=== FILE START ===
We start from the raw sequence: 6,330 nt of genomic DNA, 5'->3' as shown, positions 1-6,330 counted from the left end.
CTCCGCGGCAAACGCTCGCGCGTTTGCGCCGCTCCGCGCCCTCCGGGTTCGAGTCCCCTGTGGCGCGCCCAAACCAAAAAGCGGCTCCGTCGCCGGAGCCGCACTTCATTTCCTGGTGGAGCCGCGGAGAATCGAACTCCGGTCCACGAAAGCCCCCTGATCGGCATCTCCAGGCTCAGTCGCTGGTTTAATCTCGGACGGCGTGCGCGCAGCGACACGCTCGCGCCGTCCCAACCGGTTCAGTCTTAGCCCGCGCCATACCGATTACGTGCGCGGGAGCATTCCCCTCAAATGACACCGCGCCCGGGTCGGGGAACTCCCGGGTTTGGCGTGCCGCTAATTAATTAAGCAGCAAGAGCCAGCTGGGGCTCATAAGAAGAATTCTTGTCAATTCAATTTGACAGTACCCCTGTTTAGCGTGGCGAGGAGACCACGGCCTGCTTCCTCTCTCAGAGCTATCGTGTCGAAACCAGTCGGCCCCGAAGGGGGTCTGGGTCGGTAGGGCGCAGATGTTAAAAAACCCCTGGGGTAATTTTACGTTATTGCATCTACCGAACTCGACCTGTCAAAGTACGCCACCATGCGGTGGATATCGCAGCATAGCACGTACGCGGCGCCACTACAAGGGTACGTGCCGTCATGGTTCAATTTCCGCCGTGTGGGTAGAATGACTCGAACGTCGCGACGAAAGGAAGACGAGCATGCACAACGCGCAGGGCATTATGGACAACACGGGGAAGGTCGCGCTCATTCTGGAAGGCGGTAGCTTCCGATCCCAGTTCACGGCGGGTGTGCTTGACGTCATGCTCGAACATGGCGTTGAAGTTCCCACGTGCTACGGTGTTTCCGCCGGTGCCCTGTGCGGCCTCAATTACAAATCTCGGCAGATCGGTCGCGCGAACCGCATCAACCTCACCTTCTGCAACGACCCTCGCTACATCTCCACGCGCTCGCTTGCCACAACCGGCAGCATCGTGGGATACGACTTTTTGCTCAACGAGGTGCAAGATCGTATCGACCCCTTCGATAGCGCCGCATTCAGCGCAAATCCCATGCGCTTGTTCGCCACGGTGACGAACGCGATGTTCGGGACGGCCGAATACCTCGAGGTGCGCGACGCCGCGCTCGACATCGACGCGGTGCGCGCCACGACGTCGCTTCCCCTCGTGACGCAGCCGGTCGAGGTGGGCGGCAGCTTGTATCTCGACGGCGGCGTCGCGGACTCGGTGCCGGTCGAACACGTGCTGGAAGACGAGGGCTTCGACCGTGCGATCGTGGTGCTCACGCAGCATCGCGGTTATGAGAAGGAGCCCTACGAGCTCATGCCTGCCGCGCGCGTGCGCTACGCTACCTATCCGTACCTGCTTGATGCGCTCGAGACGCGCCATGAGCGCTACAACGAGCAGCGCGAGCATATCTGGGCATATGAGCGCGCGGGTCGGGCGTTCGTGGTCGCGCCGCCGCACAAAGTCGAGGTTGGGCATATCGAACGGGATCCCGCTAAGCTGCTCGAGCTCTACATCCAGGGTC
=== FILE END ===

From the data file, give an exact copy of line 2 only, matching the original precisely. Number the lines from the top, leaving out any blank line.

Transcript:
CTCCGCGGCAAACGCTCGCGCGTTTGCGCCGCTCCGCGCCCTCCGGGTTCGAGTCCCCTGTGGCGCGCCCAAACCAAAAAGCGGCTCCGTCGCCGGAGCCGCACTTCATTTCCTGGTGGAGCCGCGGAGAATCGAACTCCGGTCCACGAAAGCCCCCTGATCGGCATCTCCAGGCTCAGTCGCTGGTTTAATCTCGGACGGCGTGCGCGCAGCGACACGCTCGCGCCGTCCCAACCGGTTCAGTCTTAGCCCGCGCCATACCGATTACGTGCGCGGGAGCATTCCCCTCAAATGACACCGCGCCCGGGTCGGGGAACTCCCGGGTTTGGCGTGCCGCTAATTAATTAAGCAGCAAGAGCCAGCTGGGGCTCATAAGAAGAATTCTTGTCAATTCAATTTGACAGTACCCCTGTTTAGCGTGGCGAGGAGACCACGGCCTGCTTCCTCTCTCAGAGCTATCGTGTCGAAACCAGTCGGCCCCGAAGGGGGTCTGGGTCGGTAGGGCGCAGATGTTAAAAAACCCCTGGGGTAATTTTACGTTATTGCATCTACCGAACTCGACCTGTCAAAGTACGCCACCATGCGGTGGATATCGCAGCATAGCACGTACGCGGCGCCACTACAAGGGTACGTGCCGTCATGGTTCAATTTCCGCCGTGTGGGTAGAATGACTCGAACGTCGCGACGAAAGGAAGACGAGCATGCACAACGCGCAGGGCATTATGGACAACACGGGGAAGGTCGCGCTCATTCTGGAAGGCGGTAGCTTCCGATCCCAGTTCACGGCGGGTGTGCTTGACGTCATGCTCGAACATGGCGTTGAAGTTCCCACGTGCTACGGTGTTTCCGCCGGTGCCCTGTGCGGCCTCAATTACAAATCTCGGCAGATCGGTCGCGCGAACCGCATCAACCTCACCTTCTGCAACGACCCTCGCTACATCTCCACGCGCTCGCTTGCCACAACCGGCAGCATCGTGGGATACGACTTTTTGCTCAACGAGGTGCAAGATCGTATCGACCCCTTCGATAGCGCCGCATTCAGCGCAAATCCCATGCGCTTGTTCGCCACGGTGACGAACGCGATGTTCGGGACGGCCGAATACCTCGAGGTGCGCGACGCCGCGCTCGACATCGACGCGGTGCGCGCCACGACGTCGCTTCCCCTCGTGACGCAGCCGGTCGAGGTGGGCGGCAGCTTGTATCTCGACGGCGGCGTCGCGGACTCGGTGCCGGTCGAACACGTGCTGGAAGACGAGGGCTTCGACCGTGCGATCGTGGTGCTCACGCAGCATCGCGGTTATGAGAAGGAGCCCTACGAGCTCATGCCTGCCGCGCGCGTGCGCTACGCTACCTATCCGTACCTGCTTGATGCGCTCGAGACGCGCCATGAGCGCTACAACGAGCAGCGCGAGCATATCTGGGCATATGAGCGCGCGGGTCGGGCGTTCGTGGTCGCGCCGCCGCACAAAGTCGAGGTTGGGCATATCGAACGGGATCCCGCTAAGCTGCTCGAGCTCTACATCCAGGGTC